The U-21 European Championships are unlike any other tournament in world football. Typically, most rosters feature a blend of established talents, your Dani Ceballos’ and Federico Chiesas of the world, mixed with players eager to make a name for themselves on the world stage. What this tournament inevitably leads to, unfortunately for most, is the exaggeration of their talents. While their ability isn’t in question as most of them are, without a doubt, the best their age group has to offer, it’s rare to see an U-21 international push on and live up to the hype, bar a select few. This is no different with the current group of Azzurrini.
While many of them will go on to become established internationals, a majority of them will fizzle out and eventually fade into the background of the hype machine that once proclaimed them to be world beaters. Currently, Azzurrini boss Luigi Di Biagio has one of the most talented group of players at his disposal, yet, it would still be wise to exhibit patience. After all, most of these players are yet to establish themselves as regulars at their respective clubs, for one reason or another.
Take Federico Chiesa, for example. After breaking out onto the scene at Fiorentina, the winger is now seen as the future of Italian football. His electric performances against Spain and Poland have pushed him further into the limelight of the nation, and have now burdened him with immense expectations. Recently, it’s been reported that the new Fiorentina brass have slapped an 100 million euro price-tag on the young man. Remember, he’s just 21, and has only just come of his first full season as a regular starter in Tuscany.
For some, this newfound responsibility acts as the catalyst for their progression, while for others, it slowly eats away at them until their talent becomes a thing of the past and they become average, middling professionals. Look at Mattia De Sciglio, who was once dubbed the ‘Next Maldini’. Today, the defender is a reliable fullback, but is the furthest thing from a world beater.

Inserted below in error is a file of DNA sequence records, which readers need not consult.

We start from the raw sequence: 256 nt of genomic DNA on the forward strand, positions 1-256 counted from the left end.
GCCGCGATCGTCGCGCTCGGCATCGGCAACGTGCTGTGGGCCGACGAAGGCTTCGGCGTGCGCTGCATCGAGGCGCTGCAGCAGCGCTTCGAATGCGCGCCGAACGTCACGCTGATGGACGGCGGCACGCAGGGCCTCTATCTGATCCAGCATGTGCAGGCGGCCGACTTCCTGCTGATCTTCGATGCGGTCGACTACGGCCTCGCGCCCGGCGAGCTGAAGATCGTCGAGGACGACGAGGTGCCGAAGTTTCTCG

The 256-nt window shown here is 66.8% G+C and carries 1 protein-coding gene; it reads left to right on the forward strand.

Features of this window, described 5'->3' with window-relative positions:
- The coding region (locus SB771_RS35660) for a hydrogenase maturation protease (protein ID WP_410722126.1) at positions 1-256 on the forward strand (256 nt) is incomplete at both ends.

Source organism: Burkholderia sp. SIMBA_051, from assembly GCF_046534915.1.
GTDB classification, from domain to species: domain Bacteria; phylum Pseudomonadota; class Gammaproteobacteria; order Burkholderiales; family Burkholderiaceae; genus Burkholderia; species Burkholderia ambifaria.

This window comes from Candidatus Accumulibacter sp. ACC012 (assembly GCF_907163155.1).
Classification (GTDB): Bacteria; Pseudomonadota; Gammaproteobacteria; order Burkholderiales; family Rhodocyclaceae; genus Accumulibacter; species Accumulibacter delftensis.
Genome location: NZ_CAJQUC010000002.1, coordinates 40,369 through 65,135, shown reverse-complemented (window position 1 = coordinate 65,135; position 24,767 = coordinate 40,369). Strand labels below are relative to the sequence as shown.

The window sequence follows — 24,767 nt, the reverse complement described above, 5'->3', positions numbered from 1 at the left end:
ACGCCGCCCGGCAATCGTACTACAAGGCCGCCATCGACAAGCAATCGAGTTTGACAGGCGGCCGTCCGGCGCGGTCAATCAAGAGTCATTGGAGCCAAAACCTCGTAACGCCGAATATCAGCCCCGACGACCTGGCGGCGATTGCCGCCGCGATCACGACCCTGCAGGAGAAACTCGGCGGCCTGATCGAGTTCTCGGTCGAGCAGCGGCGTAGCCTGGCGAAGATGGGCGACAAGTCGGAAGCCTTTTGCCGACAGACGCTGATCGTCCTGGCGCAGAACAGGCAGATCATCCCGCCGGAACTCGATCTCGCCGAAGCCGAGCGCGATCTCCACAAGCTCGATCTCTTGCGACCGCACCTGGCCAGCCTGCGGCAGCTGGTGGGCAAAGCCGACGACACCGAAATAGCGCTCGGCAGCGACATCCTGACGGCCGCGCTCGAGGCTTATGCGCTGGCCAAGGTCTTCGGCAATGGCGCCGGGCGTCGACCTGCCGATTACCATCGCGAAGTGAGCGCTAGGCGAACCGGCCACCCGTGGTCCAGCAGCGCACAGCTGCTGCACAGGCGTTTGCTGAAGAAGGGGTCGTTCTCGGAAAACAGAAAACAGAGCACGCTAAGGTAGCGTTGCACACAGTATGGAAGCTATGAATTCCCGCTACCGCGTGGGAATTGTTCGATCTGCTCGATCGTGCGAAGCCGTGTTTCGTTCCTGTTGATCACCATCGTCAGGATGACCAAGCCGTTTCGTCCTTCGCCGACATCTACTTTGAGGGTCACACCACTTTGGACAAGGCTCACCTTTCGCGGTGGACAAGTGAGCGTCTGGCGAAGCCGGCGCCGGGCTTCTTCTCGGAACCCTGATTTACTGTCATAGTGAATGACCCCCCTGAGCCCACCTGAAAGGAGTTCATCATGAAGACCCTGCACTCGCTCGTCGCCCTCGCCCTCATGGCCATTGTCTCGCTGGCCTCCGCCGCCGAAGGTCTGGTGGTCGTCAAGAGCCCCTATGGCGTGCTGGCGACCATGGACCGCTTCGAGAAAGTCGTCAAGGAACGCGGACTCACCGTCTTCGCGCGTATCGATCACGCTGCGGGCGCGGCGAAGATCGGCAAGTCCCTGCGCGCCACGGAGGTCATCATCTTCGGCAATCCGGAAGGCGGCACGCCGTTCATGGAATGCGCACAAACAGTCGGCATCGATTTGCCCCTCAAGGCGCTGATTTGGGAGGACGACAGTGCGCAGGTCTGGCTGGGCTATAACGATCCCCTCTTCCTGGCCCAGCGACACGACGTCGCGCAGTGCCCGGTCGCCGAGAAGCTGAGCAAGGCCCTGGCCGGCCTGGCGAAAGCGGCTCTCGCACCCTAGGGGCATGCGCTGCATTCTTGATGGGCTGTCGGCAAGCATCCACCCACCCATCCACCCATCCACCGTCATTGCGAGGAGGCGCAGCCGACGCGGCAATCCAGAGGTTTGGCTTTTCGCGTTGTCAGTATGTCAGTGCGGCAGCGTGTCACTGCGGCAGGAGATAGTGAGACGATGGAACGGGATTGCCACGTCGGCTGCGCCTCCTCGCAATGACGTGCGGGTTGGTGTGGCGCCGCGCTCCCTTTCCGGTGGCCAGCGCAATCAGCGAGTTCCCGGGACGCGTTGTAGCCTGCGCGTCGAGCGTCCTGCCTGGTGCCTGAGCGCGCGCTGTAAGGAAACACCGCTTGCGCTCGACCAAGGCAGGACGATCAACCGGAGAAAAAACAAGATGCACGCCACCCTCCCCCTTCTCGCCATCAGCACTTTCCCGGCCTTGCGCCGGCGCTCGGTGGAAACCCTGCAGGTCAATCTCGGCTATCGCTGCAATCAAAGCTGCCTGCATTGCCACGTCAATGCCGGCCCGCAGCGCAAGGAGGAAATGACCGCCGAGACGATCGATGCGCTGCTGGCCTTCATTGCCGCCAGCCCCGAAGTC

Luckily for Italian football, it appears Chiesa thrives with this pressure on his shoulders and spurs him on to become a better player. You would expect no less from the son of Enrico Chiesa, if we’re being honest. But not every player is like the Fiorentina man. Looking at Di Biagio’s roster, a number of players stick out from the rest: Moise Kean, Nicolo Zaniolo, Alex Meret and Nicolo Barella among others. These players, at one point or another, demonstrated the potential to become world beaters. While getting lost in their hype, it’s easy to forget they’re still teenagers with the world at their feet.
If the past is anything to go by, heaping immense expectations on these teens inevitably leads to failure. For every Alessandro Del Piero that has emerged from the Azzurrini, there is a Domenico Berardi. Italian media loves to sensationalize the current crop of talents, but they would be wise to exhibit caution, and allow these players to become their own men.
Like in anything in life, we must learn from the past and our mistakes not to repeat them. Despite these warnings, and there have been many, Italian football seems dead-set on proclaiming this generation as calcio’s saving grace.
Perhaps it stems from a burning desire to reach former heights, or perhaps there’s something larger at play here; a cultural aspect, of sorts. The need to keep the memories of former greats alive or, on the other side of the spectrum, the need for something new; something better than what we already have. Regardless, Italians are playing dangerous game forcing their talents to skip crucial steps in their progression and expect them to become great overnight. Eventually, it may come back to haunt the current iteration of Azzurrini, as it has so often occurred in years past. As always, only time will tell.
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